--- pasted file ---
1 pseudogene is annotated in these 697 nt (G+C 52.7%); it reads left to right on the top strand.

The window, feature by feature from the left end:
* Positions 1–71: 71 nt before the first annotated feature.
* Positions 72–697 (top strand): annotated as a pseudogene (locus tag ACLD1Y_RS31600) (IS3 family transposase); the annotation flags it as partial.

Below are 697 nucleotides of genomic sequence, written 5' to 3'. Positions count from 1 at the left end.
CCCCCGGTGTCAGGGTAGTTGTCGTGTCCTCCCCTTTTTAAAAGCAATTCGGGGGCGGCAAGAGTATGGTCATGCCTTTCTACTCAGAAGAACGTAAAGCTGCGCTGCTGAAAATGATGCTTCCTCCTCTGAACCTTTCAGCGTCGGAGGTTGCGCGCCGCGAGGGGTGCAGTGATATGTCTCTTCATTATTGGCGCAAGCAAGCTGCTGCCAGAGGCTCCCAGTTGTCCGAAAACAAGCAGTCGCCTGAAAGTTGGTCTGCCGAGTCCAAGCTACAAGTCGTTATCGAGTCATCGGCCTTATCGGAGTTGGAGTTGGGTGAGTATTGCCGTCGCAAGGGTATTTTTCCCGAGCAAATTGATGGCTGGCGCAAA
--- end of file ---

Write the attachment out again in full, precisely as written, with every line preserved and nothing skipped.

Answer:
1 pseudogene is annotated in these 697 nt (G+C 52.7%); it reads left to right on the top strand.

The window, feature by feature from the left end:
* Positions 1–71: 71 nt before the first annotated feature.
* Positions 72–697 (top strand): annotated as a pseudogene (locus tag ACLD1Y_RS31600) (IS3 family transposase); the annotation flags it as partial.

Below are 697 nucleotides of genomic sequence, written 5' to 3'. Positions count from 1 at the left end.
CCCCCGGTGTCAGGGTAGTTGTCGTGTCCTCCCCTTTTTAAAAGCAATTCGGGGGCGGCAAGAGTATGGTCATGCCTTTCTACTCAGAAGAACGTAAAGCTGCGCTGCTGAAAATGATGCTTCCTCCTCTGAACCTTTCAGCGTCGGAGGTTGCGCGCCGCGAGGGGTGCAGTGATATGTCTCTTCATTATTGGCGCAAGCAAGCTGCTGCCAGAGGCTCCCAGTTGTCCGAAAACAAGCAGTCGCCTGAAAGTTGGTCTGCCGAGTCCAAGCTACAAGTCGTTATCGAGTCATCGGCCTTATCGGAGTTGGAGTTGGGTGAGTATTGCCGTCGCAAGGGTATTTTTCCCGAGCAAATTGATGGCTGGCGCAAA